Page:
Mousey belonged to our next door neighbor, Kathleen who was also a bird owner and an elementary school teacher. She had all the tools to handle the situation and I trusted that she would swoop in and do whatever was necessary. She was also the back up emergency contact that I had lined up for the week. So I knew she was prepared for a potential rescue operation of any type if she happened to be home.


“I’m so sorry that you have to see that honey! Now, calm down and listen to me carefully. Go over to Kathleen’s house and tell her what’s happened. She’ll know what to do and she’ll take care of it. Call me back in 5 minutes and let me know what’s going on!”


She started walking over to the house next door while I was still on the phone. I instructed her one last time to call me right back and then hung up. My heart raced. The thought of my child having to see such a horrific scene broke my heart. A series of thoughts ran through my head. What kind of mother was I? How could I have left her there without a full grown adult to handle situations like this? Would she be scarred for life? What would Kathleen do? Was she even home?


The minutes dragged by and she still hadn't called back. Five minutes…six…ten! What was happening? Maybe Kathleen found that the bird was fine and it would survive the feline ambush. How much blood was there?

What was Mousey doing? What if Kathleen wasn’t home? Why didn’t I tell her to go get Lizzy’s mom? Maybe the bird had died right in front of Rylee and Kathleen was comforting her. What if Mafia Mousey had finished off the bird in a gruesome display of carnage? Still, no call.


After about 12 minutes, I couldn’t wait any longer. I called Rylee’s phone. It rang three times and went to voicemail. I hung up and dialed again. A chipper voice at the other end said “Yes?”


I was immediately, completely perplexed. Had I just imagined the entire conversation? Where was the sobbing, devastated girl I had spoken to just minutes before? There was no trace of distress and I almost sensed a tinge of annoyance in her voice, as if my call were interrupting an important business meeting she was conducting.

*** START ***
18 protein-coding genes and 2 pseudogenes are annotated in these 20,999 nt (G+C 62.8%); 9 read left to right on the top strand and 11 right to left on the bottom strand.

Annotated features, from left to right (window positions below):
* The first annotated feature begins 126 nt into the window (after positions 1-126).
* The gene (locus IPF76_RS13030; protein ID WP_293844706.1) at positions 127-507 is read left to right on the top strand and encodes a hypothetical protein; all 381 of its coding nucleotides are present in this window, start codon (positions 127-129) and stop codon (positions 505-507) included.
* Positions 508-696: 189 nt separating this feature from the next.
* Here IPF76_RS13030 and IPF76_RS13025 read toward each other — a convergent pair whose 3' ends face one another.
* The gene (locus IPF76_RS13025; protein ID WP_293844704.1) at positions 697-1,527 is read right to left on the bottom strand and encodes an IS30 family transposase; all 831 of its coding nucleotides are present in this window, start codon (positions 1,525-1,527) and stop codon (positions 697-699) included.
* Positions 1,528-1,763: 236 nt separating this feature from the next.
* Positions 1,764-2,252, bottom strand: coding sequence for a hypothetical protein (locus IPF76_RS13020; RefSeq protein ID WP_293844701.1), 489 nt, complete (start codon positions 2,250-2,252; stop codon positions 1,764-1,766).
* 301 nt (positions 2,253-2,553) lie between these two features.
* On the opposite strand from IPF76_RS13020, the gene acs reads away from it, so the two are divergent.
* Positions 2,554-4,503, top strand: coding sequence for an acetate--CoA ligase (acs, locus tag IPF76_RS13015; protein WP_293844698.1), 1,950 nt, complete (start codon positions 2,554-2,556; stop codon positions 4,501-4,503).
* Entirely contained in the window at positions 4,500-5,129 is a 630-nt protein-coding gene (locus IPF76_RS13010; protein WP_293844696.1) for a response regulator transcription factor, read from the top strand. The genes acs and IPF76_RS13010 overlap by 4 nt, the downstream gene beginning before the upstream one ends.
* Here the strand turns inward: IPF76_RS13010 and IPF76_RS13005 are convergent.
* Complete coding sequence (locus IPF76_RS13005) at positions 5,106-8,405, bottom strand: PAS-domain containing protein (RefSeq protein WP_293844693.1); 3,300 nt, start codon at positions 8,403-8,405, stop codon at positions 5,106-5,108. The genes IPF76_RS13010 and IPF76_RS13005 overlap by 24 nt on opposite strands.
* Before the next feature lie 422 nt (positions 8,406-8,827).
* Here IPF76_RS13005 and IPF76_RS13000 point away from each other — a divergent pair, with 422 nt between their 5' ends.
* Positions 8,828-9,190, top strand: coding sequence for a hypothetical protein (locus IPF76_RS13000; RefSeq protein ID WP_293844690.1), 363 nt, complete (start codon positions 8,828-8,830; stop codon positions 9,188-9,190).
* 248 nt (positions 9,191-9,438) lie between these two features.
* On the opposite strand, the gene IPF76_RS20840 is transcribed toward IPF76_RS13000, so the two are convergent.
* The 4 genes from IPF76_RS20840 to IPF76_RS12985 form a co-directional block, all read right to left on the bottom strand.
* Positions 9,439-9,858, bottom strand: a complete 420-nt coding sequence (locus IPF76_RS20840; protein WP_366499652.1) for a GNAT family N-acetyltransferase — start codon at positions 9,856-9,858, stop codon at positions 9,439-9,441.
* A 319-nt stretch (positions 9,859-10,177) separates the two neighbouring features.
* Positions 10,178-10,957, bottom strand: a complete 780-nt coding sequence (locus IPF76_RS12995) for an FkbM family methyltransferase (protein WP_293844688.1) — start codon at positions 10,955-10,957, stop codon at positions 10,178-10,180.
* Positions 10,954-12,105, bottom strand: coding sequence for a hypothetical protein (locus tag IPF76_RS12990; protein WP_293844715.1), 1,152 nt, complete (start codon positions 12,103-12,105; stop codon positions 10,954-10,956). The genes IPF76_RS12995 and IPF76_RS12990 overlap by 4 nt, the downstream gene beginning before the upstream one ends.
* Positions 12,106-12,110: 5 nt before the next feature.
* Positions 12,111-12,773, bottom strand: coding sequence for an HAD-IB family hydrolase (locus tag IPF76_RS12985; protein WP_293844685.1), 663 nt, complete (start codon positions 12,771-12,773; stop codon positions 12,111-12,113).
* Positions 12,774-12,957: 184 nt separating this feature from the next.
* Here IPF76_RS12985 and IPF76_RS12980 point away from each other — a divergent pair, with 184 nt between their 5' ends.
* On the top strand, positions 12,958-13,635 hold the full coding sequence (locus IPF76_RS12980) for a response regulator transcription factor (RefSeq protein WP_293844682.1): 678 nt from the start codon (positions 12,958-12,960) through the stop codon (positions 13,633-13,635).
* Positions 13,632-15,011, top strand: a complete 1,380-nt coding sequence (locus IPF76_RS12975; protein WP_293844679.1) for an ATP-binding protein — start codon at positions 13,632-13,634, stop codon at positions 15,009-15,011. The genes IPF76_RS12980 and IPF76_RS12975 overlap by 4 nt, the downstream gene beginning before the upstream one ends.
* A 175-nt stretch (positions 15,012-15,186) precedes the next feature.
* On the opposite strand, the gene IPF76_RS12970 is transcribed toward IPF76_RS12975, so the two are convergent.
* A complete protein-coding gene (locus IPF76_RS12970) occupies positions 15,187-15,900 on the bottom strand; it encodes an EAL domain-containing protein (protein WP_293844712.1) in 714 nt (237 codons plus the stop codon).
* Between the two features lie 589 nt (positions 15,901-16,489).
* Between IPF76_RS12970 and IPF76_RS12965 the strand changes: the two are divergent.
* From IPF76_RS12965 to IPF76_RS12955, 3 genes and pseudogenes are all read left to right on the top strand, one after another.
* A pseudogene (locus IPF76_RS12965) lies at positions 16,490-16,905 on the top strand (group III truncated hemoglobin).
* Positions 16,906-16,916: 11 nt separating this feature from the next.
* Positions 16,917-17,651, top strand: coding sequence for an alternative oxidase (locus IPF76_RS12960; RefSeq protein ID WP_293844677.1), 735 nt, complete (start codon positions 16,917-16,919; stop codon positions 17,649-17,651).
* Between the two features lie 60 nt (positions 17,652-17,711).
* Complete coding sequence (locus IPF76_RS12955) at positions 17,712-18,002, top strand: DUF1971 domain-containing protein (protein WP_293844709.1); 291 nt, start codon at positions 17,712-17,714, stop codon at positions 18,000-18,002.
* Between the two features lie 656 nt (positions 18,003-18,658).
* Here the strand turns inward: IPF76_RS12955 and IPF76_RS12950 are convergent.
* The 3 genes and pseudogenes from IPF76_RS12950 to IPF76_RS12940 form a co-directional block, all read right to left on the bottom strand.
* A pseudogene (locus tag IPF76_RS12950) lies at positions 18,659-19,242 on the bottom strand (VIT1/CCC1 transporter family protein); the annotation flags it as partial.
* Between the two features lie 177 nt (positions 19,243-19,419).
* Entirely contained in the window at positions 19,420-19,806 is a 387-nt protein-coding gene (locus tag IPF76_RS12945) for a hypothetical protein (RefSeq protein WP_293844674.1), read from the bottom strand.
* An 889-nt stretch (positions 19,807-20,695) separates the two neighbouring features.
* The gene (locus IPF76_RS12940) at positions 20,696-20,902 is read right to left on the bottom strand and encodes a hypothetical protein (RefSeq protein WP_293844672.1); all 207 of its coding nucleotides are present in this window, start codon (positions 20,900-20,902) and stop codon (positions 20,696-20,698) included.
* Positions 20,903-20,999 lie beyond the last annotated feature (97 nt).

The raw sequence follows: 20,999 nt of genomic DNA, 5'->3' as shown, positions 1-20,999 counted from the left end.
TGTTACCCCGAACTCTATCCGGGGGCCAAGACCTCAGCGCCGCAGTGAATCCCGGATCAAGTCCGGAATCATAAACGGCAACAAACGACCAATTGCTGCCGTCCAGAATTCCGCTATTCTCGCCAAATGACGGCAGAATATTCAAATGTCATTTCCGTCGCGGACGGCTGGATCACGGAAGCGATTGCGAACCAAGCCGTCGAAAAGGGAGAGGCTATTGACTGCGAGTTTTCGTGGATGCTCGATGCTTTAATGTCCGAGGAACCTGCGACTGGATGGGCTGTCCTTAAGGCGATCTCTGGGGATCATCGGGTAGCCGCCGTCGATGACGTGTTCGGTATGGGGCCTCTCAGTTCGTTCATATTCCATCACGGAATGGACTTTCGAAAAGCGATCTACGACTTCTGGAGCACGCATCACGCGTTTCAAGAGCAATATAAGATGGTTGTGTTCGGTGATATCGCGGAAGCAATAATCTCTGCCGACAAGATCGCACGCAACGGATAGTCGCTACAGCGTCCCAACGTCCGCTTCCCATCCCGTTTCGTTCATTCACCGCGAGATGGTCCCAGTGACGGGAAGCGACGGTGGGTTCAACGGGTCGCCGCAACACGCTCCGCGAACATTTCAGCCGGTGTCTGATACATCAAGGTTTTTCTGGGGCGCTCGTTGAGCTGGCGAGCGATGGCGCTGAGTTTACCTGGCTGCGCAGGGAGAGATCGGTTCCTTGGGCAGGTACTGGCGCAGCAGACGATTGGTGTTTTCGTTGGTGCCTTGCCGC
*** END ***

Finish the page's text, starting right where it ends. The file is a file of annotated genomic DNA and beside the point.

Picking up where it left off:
“Hi mom, what do you want?” the voice chirped.


“What happened? Are you ok? What did Kathleen do? Was she home?” I didn’t even pause between questions so she could answer.


“She wasn’t home”, Rylee said. “But it’s ok. I found a brick.”


My heart stopped and a series of scenarios flashed before my eyes, each more unlikely than the last. I found a brick. I found a brick.


What does that mean? Was she walking next door when she came across a brick that distracted her and she was now doing an art project with it? I found a brick.


Had she abandoned the suffering bird and found a brick to start building a fort? Did she scare the cat by throwing a brick in its direction and the bird had flown off, clearly not as injured as she had suspected? I found a brick. I pictured my precious child picking up a brick and smashing the woeful creature.


“Rylee,” I asked slowly. “What do you mean, you found a brick?”


“Well, Kathleen wasn’t home. So I took care of it” she responded, anxious to get off of the phone. “Mom, I’ve got to go. We’re having a funeral.” She hung up.


I was still confused. I sat at my desk incapable of closing my gaping mouth. I called back and the call went to voicemail. I texted, “What happened?”


“I put him out of his misery. I’ve got to go.”


I knew there had to be more to the story. There wasn’t.


When I returned from work that afternoon and drove up to the house, there, in among the grass and roses, was a pair of upside down, kids stacking cups, with a bouquet of flowers covertly picked from the neighbors' gardens and a small sign that read “Baby Humming”.



To this day, if she sees someone or something suffering, she visibly grieves. But once she sees that they are no longer in pain, she feels peace in knowing that the person or animal is in a better place.


I see this as a good thing. My daughter is empathetic towards others. She hates to see suffering and pain. I think that makes her a kind, wonderful, caring human being. I only hope that when it’s my time to go, I leave this world quickly. And if not, I sure as hell hope there are no bricks around. #RIP